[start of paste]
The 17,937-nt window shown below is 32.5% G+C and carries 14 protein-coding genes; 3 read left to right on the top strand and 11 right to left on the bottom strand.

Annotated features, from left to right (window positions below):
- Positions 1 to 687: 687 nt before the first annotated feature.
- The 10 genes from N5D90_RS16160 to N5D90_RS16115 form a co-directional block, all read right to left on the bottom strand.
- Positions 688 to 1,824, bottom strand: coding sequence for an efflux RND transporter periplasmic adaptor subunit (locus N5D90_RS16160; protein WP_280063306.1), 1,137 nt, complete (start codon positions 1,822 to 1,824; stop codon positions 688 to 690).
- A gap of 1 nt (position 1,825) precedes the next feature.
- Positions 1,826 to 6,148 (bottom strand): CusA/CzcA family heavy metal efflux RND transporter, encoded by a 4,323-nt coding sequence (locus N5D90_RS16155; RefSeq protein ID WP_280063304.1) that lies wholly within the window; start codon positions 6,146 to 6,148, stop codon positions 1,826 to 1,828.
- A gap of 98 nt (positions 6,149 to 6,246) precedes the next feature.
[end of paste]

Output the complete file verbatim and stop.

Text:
The 17,937-nt window shown below is 32.5% G+C and carries 14 protein-coding genes; 3 read left to right on the top strand and 11 right to left on the bottom strand.

Annotated features, from left to right (window positions below):
- Positions 1 to 687: 687 nt before the first annotated feature.
- The 10 genes from N5D90_RS16160 to N5D90_RS16115 form a co-directional block, all read right to left on the bottom strand.
- Positions 688 to 1,824, bottom strand: coding sequence for an efflux RND transporter periplasmic adaptor subunit (locus N5D90_RS16160; protein WP_280063306.1), 1,137 nt, complete (start codon positions 1,822 to 1,824; stop codon positions 688 to 690).
- A gap of 1 nt (position 1,825) precedes the next feature.
- Positions 1,826 to 6,148 (bottom strand): CusA/CzcA family heavy metal efflux RND transporter, encoded by a 4,323-nt coding sequence (locus N5D90_RS16155; RefSeq protein ID WP_280063304.1) that lies wholly within the window; start codon positions 6,146 to 6,148, stop codon positions 1,826 to 1,828.
- A gap of 98 nt (positions 6,149 to 6,246) precedes the next feature.